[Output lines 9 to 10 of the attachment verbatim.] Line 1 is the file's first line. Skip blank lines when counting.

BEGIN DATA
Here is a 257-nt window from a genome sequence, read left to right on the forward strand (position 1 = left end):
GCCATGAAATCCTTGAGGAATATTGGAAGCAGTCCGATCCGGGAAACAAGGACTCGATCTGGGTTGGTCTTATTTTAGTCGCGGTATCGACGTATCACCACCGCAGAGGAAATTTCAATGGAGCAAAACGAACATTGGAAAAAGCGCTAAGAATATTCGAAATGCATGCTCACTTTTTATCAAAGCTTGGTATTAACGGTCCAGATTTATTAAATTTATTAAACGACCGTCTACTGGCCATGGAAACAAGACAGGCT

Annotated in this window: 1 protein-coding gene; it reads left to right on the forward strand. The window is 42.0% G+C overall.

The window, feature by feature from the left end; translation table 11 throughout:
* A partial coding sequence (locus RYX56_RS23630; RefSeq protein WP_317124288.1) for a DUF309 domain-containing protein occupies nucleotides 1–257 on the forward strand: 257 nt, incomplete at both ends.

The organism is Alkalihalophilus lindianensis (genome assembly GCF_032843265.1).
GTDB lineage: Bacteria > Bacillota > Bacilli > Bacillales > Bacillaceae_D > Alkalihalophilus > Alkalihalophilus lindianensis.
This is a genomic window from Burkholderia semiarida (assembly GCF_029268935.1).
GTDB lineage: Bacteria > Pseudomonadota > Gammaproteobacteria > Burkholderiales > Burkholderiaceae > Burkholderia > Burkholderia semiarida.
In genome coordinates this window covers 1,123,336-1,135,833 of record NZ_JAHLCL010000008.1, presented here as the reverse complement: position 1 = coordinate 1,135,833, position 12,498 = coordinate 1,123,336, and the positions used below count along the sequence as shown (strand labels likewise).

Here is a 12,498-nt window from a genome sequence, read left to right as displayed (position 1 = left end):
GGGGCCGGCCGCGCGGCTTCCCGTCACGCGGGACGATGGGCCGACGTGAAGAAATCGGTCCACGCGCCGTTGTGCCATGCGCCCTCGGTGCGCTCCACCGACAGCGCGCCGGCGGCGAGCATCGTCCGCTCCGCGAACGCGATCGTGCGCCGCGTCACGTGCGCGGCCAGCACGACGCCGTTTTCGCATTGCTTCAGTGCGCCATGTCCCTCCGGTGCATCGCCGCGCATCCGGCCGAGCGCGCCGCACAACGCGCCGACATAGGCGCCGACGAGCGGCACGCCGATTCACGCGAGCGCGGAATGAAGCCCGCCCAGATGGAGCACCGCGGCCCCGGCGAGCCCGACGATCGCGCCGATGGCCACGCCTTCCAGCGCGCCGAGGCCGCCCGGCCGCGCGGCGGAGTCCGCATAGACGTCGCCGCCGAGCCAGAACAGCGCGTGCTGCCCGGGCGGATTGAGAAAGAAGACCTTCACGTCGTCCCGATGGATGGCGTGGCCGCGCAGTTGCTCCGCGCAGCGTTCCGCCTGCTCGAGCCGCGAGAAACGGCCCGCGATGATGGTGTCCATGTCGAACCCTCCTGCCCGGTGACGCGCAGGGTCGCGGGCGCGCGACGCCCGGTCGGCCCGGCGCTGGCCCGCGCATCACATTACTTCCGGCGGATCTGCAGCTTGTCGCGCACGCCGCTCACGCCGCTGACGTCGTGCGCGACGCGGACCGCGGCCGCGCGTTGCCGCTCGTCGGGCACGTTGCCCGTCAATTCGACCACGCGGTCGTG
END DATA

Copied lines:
GTDB lineage: Bacteria > Pseudomonadota > Gammaproteobacteria > Burkholderiales > Burkholderiaceae > Burkholderia > Burkholderia semiarida.
In genome coordinates this window covers 1,123,336-1,135,833 of record NZ_JAHLCL010000008.1, presented here as the reverse complement: position 1 = coordinate 1,135,833, position 12,498 = coordinate 1,123,336, and the positions used below count along the sequence as shown (strand labels likewise).